Semicircular Canal Occlusion
Surgical Procedure for BPPV:
In a minority of patients with BPPV, probably less than 5%, BPPV cannot be adequately controlled with particle-repositioning maneuvers, Brandt-Daroff exercises or even customized vestibular rehabilitation therapy. In such instances surgery may be indicated. Surgery cannot be undertaken for BPPV unless the correct ear and affected canal have been reliably identified. Surgery has only been described for the posterior semicircular canal, the most commonly affected. In theory, other canals could potentially be addressed, but the risks of hearing loss might be greater in certain circumstances.
The simplest and most reliable surgery is mechanical occlusion of the affected posterior semicircular canal. The canal is exposed via a mastoidectomy, drilling the bone behind the ear, and it is gently opened up and occluded with bone dust and/or other materials. In properly selected patients this procedure will be successful the vast majority of times. Recovery is typically rapid. Some motion-related imbalance may be experienced for a few weeks as the brain recovers from the loss of function from the one canal, but this is usually minor. There can also be a mild degree of hearing loss after the surgery, though this is usually temporary. There is a risk of permanent hearing loss associated with this procedure, though this is rare.
Posterior Semicircular Canal Occlusion Case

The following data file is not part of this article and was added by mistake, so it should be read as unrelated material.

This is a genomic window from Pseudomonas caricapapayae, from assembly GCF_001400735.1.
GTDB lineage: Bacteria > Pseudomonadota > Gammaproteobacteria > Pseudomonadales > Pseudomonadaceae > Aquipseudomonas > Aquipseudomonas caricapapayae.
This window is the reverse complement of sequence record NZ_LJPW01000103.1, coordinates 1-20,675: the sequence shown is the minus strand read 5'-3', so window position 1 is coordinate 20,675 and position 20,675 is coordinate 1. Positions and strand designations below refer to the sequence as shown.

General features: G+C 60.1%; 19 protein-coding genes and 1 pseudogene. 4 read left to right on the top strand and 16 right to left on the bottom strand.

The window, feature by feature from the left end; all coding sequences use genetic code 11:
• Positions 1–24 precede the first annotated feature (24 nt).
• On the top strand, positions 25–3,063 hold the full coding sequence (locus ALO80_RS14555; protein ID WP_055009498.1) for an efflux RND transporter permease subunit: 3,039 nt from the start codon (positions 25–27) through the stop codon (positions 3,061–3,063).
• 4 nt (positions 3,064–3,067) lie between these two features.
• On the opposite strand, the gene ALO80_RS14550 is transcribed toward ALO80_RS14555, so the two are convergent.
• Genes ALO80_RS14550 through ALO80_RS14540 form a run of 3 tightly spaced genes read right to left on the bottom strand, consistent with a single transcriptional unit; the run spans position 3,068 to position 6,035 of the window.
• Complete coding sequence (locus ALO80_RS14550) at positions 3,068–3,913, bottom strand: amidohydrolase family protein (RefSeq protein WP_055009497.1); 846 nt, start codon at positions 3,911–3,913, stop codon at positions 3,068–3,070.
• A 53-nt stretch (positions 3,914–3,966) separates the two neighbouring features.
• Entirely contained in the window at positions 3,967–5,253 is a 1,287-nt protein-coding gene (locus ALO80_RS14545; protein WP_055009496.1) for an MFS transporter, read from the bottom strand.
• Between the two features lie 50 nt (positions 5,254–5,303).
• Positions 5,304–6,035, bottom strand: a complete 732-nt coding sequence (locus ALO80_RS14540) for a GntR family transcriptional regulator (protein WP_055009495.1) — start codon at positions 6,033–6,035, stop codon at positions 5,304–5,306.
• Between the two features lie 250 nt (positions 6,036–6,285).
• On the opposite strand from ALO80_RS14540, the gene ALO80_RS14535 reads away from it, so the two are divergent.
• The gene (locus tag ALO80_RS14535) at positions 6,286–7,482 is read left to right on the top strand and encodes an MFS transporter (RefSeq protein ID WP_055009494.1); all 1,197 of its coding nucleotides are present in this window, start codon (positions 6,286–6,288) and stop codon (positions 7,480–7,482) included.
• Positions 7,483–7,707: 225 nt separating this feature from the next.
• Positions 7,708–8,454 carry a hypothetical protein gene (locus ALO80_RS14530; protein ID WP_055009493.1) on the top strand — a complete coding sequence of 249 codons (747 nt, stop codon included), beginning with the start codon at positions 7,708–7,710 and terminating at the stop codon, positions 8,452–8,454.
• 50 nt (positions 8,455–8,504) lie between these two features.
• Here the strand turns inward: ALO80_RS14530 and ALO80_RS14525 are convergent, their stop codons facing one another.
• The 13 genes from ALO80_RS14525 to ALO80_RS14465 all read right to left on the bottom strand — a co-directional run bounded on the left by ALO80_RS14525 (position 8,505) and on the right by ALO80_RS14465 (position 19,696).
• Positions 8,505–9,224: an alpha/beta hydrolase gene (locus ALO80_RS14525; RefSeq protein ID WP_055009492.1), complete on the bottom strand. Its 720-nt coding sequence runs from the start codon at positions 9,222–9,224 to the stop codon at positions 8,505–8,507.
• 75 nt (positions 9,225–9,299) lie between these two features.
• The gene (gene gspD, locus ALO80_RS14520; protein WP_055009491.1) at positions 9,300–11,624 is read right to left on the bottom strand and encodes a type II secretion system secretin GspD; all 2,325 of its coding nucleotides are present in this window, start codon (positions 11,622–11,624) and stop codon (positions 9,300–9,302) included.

The mastoid cavity is exposed. This is accomplished by making an incision behind the ear and using a drill to open the honey-comb mastoid bone. The blue arrow indicates the sigmoid sinus, which is the continuation of the jugular vein from the neck. The white arrow is pointing toward the solid bone of the inner ear. This is clearly seen to be much more dense than the mastoid bone. The balance canals are housed in this bone.
A close-up view of the dense bone of the inner ear. The mastoid air cells surrounding the inner ear structures are removed to gain access to the balance canals.
An opening is created into the bony posterior balance canal (blue arrow). There are three balance canals in each inner ear: the superior, horizontal, and posterior semicircular canal. The canal is exposed so that the procedure may be completed.
A small plug of fascia, the thin tissue layer that surrounds the muscle behind the ear, is placed into the posterior semicircular canal (blue arrow). Gently inserting this fascia into the balance canal occludes, or plugs, this canal and prevents the symptoms of Benign Paroxysmal Positional Vertigo.
Tiny bone chips taken during the drilling process are then placed over the posterior semicircular canal and the fascia plug to enhance the occlusion of the canal.
A dry fascia graft is then placed over the repair as another layer of support. The skin incision is then closed and the procedure is completed.